In this summary, we cover:

  • How the RPA/AI, has transformed the audit process
  • The stages involved in running RPA
  • How RPA can be used in accounting firms


  • RPA has greatly transformed audit processes by assisting with tasks, giving good data accuracy and handling repeatable processes.
  • Understand the difference between RPA and AI because RPA is not exactly AI. RPA needs to be fed with specific rules-based processes whereas, AI doesn’t because it can make connections and reach meanings without relying on pre-defined rules.
  • It is important to note that running RPA requires three stages. Which are; process understanding, Audit data standardization, and Execution of RPA based audit test.
  • You can use RPA in making analysis and reconciliation. It can also be used in Dual-purpose audit tests which involve, calculating differences in prices and quantities.
  • It is essential to know that since RPA are not fully artificially intelligent yet, both RPA and AI can both be implemented to serve the same purpose.


The RPA has become an important automation tool that drives transformation and aids future work. It is also a user-friendly and an effective tool which has mostly garnered attention in the business world, especially in public accounting firms as it has increasingly worked as an assistant, assisting employees in tedious tasks, enabling them to concentrate on other revenue generating tasks for an organization.

RPA and AI

The RPA and Artificial intelligence

Artificial intelligence (AI) is a type of machine or system that can learn on its own. They can make connections and reach meanings without relying on pre-defined rules. Artificial intelligence is different from RPA in the sense that, the robotic process automation (RPA) are software robots, they are therefore not fully artificially intelligent because these software robots must always be provided with specific rules -based processes and they cannot fully handle ambiguity on their own as it needs to be broken down properly for the software.

However, there are some few case studies where firms have implemented RPA not AI. Why is this so? RPA is good at data accuracy, compliance, and repeatable processes whereas AI doesn’t need to be fed with structured data. But the RPA and AI can both be implemented to serve the same purpose since they both complement each other.

How did RPA transform the accounting/auditing process?

Originally, auditing used to be done with computer dependent tools, which were linked by manual processes and keystrokes. However, with the emergence of new software tools, it has combined all these long processes into a single, smooth running automated process.  It is this software tool that RPA uses to transform a manual audit into an accurate audit process. The impressive thing about RPA is that it makes the whole audit process better as it can be said to have transformed the audit and accounting process in many ways like; presenting a disruptive change in the audit process, carrying out a repetitive task more quickly, accurately and tirelessly, relieving the accountants in performing some tasks like copying and pasting information, and finally, improving the audit quality which improves business services.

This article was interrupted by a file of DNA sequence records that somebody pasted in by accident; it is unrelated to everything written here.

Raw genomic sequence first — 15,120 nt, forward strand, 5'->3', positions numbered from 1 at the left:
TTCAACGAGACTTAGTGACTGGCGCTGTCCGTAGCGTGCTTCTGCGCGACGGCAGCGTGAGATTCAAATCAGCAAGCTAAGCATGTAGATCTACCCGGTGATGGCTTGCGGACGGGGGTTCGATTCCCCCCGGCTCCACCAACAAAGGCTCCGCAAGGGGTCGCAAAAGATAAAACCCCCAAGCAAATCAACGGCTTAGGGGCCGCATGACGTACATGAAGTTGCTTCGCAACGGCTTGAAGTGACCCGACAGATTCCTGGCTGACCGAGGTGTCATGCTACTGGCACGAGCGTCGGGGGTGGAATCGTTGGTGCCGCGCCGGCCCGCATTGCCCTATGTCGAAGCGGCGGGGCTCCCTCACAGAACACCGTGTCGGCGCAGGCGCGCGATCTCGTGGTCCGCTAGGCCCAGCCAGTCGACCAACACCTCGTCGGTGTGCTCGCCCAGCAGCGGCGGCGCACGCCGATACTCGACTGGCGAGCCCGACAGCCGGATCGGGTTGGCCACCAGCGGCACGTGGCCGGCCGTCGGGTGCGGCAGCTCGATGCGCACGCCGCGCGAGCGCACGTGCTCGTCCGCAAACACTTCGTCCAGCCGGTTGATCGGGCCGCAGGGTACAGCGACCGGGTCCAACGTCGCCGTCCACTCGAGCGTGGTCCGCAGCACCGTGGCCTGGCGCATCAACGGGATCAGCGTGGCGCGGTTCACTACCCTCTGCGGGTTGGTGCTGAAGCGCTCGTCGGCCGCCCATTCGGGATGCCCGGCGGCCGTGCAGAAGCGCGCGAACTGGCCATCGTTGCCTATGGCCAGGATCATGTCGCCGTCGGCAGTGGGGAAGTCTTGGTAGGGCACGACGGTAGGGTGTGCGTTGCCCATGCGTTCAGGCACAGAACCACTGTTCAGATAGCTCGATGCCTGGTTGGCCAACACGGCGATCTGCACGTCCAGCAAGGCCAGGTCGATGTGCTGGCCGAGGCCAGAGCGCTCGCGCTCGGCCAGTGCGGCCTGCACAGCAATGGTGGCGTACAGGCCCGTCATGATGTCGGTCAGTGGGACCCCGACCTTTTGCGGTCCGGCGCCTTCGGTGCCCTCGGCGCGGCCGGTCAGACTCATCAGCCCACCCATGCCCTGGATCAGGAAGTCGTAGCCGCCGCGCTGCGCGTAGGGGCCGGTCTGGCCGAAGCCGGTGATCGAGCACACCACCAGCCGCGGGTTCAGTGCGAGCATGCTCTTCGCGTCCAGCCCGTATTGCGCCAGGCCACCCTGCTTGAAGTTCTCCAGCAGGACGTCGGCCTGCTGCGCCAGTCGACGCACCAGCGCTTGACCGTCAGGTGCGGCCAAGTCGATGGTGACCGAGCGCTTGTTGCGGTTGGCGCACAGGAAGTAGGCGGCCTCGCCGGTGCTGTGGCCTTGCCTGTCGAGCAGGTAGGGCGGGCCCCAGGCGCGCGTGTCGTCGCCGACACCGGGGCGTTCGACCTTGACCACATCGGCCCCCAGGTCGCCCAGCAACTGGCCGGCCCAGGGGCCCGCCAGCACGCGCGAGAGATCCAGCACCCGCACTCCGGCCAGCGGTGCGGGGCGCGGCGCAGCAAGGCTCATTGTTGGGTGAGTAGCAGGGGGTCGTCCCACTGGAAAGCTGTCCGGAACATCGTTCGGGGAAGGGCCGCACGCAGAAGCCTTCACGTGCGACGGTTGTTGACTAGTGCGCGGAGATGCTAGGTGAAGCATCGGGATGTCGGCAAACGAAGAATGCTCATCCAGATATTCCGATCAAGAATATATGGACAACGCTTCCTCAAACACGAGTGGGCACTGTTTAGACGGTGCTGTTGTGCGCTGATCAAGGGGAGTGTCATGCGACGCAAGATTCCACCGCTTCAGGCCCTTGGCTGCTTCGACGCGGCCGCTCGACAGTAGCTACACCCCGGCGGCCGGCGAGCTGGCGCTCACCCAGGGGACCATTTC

RPA can also be used in:

      • Reconciliation and analytical procedures; RPA, can be used in reconciling and making an analysis. For example, it helps the auditors to calculate a client’s total revenue amount by retrieving the client’s audit evidence, calculating the total sales per listing and then comparing it to the total of each trial balance. If the total revenue from the current or previous year listings is different, the RPA generates an alert.
      • Dual-purpose audit tests; the RPA can also be automatically programmed to calculate differences in prices and quantities on sales invoices, shipping documents etc. once these differences in prices and quantities are spotted, it generates alerts for those different transactions.

In order for RPA to be run /put into practice, according to the RPA implementation roadmap, it has to undergo three stages. They are;

      • Process understanding; now each and every audit process needs to be understood and well broken down into small audit modules to ensure proper interpretation by the software programs. This is done because mostly, the task of importing data or exporting data is easily understood by a human user and not for a software program as it still needs to be broken down into bits and pieces.
      • Audit data standardization (ADS); this stage majorly, is for accounting firms to create an audit data standard for every process that will be replaced by the RPA. Most accounting firms now make use of ADS as its becoming more relevant in the use of financial statement audits.
      • Execution of RPA based audit test; this is the final step when it comes to putting RPA into practice. Here, the software is automatically programmed to execute audit tests. Audit tests should be programmed as rules-based functions that would enable automatic execution of audit tests.

Finally, RPA and AI should both be implemented in accounting firm so that where the RPA cannot meet certain audit objectives, artificial intelligence would. But according to research, most people fear that artificial intelligence might fully take over human tasks thereby rendering workers irrelevant for some tasks. In as much as this is an understatement because artificial intelligence is not made to take over human tasks but to make human tasks more easy and accurate, it is, however, important to note that most public accounting firms prefer RPA to AI.